Attorney Fee Awards in Pro Bono Cases

By Ciera Cockrell, PBI Intern

Pro bono work is essential to help meet the vast civil legal needs of under-resourced populations. While the primary goal of most attorneys engaged in pro bono litigation is certainly not to secure personal monetary gain, fee-shifting statutory provisions allow for monetary remuneration in the form of attorney fee awards. Securing these awards aids in encouraging law firms and other organizations to continue litigating public interest issues.

Trends show that many large firms who prevail in their pro bono cases and secure attorney fee awards donate part or all of that award to a non-profit organization involved in impacting a particular area of public interest. Some firms, like Latham & Watkins LLP, have created a charitable fund based on attorney fee awards they have received in pro bono cases. The donation of attorney fee awards allows non-profit organizations like the Lawyers’ Committee for Civil Rights to continue funding and supporting public interest work.

But, some attorneys are facing difficulty securing appropriate attorney fee awards due to the pro bono nature of their legal representation.

In a U.S. District Court case for the Northern District of California, two inmates brought suit against the state to challenge a denial of their constitutional right.[1] One plaintiff had pro bono representation from a large law firm, and the other had pro bono representation from a smaller law firm. Both plaintiffs were successful on their constitutional claim. Under the California Code of Civil Procedure, both plaintiffs satisfied the requirements of the fee-shifting provision. Both counsels properly requested attorney fees calculated based on the lodestar method. The district court judge awarded the requested fees to the plaintiff represented by the smaller firm, but denied the requested fees to the plaintiff represented by the large firm.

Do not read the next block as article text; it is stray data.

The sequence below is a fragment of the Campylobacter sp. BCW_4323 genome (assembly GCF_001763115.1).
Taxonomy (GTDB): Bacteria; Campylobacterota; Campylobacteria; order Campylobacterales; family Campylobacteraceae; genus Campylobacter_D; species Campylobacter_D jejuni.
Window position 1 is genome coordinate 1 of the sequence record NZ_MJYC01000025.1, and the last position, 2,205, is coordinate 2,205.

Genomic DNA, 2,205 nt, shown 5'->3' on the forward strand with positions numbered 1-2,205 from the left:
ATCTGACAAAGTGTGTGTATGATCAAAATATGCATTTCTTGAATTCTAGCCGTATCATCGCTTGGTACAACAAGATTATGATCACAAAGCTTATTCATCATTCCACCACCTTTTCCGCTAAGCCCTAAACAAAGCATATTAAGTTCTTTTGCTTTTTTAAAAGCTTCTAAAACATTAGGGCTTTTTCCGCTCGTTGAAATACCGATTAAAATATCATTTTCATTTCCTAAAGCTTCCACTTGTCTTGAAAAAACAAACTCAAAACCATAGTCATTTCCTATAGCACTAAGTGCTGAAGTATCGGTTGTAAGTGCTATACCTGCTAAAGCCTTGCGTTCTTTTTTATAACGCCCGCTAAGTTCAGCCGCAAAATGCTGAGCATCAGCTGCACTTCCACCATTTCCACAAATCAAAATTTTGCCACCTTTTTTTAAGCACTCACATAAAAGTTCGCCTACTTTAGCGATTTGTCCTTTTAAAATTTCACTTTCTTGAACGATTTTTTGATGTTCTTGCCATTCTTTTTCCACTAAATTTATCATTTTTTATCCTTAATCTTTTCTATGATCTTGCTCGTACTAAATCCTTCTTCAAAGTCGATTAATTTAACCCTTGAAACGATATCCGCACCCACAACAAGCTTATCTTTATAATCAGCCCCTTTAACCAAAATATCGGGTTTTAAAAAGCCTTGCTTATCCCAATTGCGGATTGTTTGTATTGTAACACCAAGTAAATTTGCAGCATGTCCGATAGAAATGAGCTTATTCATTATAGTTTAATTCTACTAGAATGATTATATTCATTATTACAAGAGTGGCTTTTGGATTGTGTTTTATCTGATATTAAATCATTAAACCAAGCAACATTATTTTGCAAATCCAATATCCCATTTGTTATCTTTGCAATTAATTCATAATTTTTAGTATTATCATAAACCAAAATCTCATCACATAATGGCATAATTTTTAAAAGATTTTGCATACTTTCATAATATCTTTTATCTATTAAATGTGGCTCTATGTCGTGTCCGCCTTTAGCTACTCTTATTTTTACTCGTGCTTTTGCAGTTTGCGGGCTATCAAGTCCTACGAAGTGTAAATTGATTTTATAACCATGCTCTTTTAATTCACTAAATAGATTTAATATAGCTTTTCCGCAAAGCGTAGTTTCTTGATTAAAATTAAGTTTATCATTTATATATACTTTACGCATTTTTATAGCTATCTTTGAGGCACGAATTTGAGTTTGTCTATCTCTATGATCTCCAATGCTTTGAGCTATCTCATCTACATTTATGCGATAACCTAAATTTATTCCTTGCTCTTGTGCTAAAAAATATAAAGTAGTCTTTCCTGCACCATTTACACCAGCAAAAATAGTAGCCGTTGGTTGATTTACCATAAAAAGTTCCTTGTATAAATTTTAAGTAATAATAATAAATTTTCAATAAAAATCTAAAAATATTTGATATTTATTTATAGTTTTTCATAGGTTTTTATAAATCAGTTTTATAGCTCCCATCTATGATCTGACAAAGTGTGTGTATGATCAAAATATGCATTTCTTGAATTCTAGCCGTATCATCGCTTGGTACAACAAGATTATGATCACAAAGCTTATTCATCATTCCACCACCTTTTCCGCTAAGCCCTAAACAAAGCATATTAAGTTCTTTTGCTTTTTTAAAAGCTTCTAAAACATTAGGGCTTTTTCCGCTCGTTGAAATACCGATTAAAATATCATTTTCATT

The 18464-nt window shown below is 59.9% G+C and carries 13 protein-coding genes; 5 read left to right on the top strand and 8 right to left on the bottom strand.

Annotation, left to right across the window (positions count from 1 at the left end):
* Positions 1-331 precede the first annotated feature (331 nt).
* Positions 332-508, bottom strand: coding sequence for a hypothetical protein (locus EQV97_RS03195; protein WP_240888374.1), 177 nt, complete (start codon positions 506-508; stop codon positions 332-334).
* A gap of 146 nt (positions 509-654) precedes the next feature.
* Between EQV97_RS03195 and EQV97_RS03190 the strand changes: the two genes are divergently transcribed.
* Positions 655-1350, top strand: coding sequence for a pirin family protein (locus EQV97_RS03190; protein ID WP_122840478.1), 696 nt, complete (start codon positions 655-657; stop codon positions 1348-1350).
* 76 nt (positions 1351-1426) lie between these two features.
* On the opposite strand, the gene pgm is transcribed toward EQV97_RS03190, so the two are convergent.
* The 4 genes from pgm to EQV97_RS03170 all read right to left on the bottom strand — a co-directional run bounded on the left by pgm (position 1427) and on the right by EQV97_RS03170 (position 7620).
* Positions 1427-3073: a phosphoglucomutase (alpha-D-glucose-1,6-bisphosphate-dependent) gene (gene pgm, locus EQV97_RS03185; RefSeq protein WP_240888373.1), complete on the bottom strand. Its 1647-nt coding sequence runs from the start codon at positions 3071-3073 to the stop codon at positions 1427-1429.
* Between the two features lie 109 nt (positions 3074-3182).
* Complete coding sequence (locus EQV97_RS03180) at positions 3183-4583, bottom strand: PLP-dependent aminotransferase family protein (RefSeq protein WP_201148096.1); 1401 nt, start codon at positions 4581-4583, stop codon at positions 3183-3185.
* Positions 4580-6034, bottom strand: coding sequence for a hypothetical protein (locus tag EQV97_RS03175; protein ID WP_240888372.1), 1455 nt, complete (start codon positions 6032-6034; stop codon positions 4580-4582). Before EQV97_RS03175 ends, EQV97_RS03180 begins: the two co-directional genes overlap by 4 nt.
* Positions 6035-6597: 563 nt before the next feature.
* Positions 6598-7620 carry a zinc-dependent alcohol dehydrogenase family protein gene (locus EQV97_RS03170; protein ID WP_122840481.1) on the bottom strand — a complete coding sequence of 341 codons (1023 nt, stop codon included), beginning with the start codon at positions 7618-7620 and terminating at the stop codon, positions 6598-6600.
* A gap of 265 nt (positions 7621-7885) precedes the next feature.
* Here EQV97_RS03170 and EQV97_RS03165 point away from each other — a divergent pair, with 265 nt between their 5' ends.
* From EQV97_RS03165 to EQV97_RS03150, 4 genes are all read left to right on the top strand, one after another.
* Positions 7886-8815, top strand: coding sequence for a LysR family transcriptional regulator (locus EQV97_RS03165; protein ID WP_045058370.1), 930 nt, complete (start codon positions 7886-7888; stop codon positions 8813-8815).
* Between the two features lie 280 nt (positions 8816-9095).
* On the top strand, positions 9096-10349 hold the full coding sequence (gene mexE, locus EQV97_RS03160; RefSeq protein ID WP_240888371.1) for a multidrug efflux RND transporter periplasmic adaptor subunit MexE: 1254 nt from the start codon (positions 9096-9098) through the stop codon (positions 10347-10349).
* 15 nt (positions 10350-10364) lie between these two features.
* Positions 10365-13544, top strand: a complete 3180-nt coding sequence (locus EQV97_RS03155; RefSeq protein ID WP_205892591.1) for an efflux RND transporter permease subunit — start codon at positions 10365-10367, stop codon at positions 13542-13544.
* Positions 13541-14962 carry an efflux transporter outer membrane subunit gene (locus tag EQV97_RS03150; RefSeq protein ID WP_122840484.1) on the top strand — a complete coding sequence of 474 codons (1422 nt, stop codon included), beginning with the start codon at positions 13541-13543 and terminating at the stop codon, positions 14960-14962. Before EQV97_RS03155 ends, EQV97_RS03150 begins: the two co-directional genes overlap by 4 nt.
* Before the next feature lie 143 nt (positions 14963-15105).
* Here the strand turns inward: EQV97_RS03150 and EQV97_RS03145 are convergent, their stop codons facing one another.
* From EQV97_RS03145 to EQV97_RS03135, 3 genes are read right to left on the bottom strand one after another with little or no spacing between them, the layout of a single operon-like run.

The only distinctions between the two plaintiffs were: 1) the sizes of the law firms providing their individual pro bono counsel; and 2) the smaller firm’s engagement was structured as a contingency, while the larger firm’s engagement was structured as a pro bono matter that allowed for recovery of attorney fees if so ordered by the court. In denying the requested fees for this plaintiff aided by the larger firm, the judge reasoned that due to the large size and good reputation of the firm representing him, providing these free services would not “jeopardize the profitability of the firm.”[2] The plaintiff appealed the denial of attorney fees.

The Law Firm Pro Bono Project® was involved in preparing an amicus brief that challenged the denial of the fee award in concert with an appeal of the district court’s decision to the U.S. Court of Appeals for the Ninth Circuit.[3] The brief highlighted that the judge’s decision was an abuse of discretion that contrasted with California case law. Pro bono status is not one of the factors to be considered in awarding fees, and therefore cannot be used to justify the reduction or denial of those fees.

Fortunately, the Ninth Circuit Court agreed with the plaintiff and the amici curiae, reversed and remanded the proceedings to the district court to award reasonable attorney fees.

Decisions denying attorney fee awards based on the pro bono nature of a case set a harmful precedent that public interest litigation is less valued than private interest and must largely rely on charitable work.